One line sticks with me, words uttered by Junot Diaz within the span of his 40 minute talk. He had always been able to avoid AWP, he said. He said this with vigor, like some sort of conquering hero … He had, so far, so far until this very instant, kept his distance from “the event.”
He’s right. The AWP “event” is a crazy amount of people, not exactly a cozy reading, chat-with-your-audience environment.
I attended my first AWP Conference in Chicago 2009, so I’m still a newbie. I remember feeling at once excited and overwhelmed. It’s quite something really, getting thousands of writers, people who spend most of our time isolated on our makeshift mental, and maybe even physical, islands, and tossing us in like a big bag o’ salad. Mix! Mingle! You kind of wonder. And I’m not immune — as you can see from my earlier posts this week — from being awed at the sight of my writer-rock-star heroes. Though I would never, never talk to them, it’s nice to see them as something other than a face on a book jacket. And seeing them makes me want to read, or re-read, their books.
Though I don’t know the headcount overall, I can tell you I saw a lot of kids. And by kids, I mean boys and girls, nubile and fresh of face. The head of AWP mentioned there were 2,300+ students in attendance. Jesus. Of course “students” can be anyone in school, and any age, but still, that’s a slew of youngsters. And it’s a caucasian world for sure. I get Diaz’s point about the lack of diversity. This too-obvious fact stuck out to me all weekend (45 yr old white woman that I am).
AWP can be confusing. As an un-agented writer who’s published several short pieces and still working on my first book, it’s funny to hear people start their sentences with the words “My agent this” and “My agent that” as if having the agent is a given. Yet, I attended at least 3 panels on what I’ll call Agent Nabbing. And many writers on those panels talked about having agents before ever publishing anything. It wasn’t uncommon to hear a sentence like this: “My agent urged me on and waited 10 years for me to have something worth publishing,” only to then go on and explain the difficulty of getting an agent and publishing. What? No, seriously. What?!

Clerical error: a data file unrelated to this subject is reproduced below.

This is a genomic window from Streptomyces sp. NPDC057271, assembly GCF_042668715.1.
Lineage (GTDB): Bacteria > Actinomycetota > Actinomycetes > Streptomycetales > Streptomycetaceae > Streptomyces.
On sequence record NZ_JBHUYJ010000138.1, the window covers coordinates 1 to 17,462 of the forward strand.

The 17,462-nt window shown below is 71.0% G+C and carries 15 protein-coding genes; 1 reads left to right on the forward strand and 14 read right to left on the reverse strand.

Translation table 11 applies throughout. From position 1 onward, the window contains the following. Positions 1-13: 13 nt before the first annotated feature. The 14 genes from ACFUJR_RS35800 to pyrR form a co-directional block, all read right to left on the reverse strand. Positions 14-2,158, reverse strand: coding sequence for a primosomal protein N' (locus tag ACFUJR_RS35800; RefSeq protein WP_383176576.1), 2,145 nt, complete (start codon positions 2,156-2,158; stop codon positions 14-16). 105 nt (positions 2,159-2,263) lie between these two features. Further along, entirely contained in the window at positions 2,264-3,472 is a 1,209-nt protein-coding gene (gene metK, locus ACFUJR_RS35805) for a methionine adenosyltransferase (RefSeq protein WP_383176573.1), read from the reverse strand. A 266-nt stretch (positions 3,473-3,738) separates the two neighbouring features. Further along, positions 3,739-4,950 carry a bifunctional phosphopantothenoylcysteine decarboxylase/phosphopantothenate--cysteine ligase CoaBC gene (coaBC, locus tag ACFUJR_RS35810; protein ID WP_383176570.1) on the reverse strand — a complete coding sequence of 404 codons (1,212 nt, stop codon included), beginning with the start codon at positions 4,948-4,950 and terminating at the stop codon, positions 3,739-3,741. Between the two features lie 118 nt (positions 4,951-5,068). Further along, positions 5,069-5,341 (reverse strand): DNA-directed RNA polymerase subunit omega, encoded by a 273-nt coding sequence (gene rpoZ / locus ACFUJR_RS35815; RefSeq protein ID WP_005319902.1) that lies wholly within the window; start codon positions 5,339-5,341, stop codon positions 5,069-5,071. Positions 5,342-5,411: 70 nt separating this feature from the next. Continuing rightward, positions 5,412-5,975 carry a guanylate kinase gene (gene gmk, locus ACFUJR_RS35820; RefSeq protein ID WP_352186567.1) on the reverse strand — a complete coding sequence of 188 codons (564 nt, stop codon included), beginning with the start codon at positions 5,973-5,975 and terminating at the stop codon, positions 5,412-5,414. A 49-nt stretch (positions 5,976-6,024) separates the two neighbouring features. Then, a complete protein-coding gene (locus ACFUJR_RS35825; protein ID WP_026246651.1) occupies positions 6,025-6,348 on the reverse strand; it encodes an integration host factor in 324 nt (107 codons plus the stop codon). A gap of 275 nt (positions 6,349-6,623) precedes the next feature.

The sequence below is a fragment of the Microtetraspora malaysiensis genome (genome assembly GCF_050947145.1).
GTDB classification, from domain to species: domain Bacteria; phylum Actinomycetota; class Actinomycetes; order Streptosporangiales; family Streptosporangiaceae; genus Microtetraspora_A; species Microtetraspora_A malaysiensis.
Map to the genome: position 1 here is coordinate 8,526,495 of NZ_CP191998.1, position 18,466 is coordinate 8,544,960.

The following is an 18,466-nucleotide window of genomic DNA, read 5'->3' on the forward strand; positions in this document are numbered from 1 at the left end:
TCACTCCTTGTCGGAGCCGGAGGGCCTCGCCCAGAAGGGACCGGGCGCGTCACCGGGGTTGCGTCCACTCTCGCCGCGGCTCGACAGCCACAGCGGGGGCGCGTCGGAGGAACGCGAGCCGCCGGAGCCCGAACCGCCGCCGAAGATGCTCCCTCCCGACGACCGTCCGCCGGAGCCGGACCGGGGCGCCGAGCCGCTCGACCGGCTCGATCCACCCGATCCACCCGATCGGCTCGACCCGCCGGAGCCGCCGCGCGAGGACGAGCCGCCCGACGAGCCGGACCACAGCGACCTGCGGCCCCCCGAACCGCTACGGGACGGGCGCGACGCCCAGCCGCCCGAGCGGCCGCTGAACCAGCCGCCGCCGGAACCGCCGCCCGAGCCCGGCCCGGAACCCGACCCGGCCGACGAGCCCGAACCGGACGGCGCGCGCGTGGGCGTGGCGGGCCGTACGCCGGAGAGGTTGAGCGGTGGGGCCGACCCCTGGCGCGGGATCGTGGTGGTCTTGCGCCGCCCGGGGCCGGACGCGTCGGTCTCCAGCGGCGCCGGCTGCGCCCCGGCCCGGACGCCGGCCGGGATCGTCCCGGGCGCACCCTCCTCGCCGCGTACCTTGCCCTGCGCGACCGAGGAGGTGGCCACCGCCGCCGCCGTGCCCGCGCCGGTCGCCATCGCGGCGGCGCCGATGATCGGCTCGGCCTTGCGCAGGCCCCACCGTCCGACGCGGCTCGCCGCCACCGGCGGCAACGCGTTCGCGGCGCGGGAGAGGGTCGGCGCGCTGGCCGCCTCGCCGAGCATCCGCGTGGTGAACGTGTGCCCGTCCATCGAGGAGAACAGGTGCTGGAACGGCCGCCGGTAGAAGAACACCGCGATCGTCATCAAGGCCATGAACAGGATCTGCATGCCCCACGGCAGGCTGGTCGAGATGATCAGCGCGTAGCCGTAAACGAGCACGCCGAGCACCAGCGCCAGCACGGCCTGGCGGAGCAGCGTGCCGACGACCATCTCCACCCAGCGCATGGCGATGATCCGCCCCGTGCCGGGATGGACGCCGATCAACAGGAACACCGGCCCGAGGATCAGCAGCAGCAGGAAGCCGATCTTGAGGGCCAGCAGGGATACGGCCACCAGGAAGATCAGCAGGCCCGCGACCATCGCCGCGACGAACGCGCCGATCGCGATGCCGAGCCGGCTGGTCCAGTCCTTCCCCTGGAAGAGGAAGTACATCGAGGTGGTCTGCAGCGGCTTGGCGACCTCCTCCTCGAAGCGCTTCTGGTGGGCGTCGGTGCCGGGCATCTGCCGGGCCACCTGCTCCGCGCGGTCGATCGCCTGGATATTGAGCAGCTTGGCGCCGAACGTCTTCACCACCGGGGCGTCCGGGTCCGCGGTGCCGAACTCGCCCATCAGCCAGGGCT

I attended a few sessions about “what to expect” when publishing your first book — much like that pregnancy book everybody reads — but what I found is that no one really tells anything helpful. If a writer had a book coming out, or was recently out, they gushed with undying love for their agents and publishers. Hey, I’m sure I’d do the same. But these seminars then seemed pointless. I love you, you love me, lets all hug and sing Kumbaya. If a bad or beware-of experience was shared, it had always happened to “a friend.” Which garnered much laughter, but in the end not much in the way of advice. It was in these moments when I thought, “I should be at home. Writing.”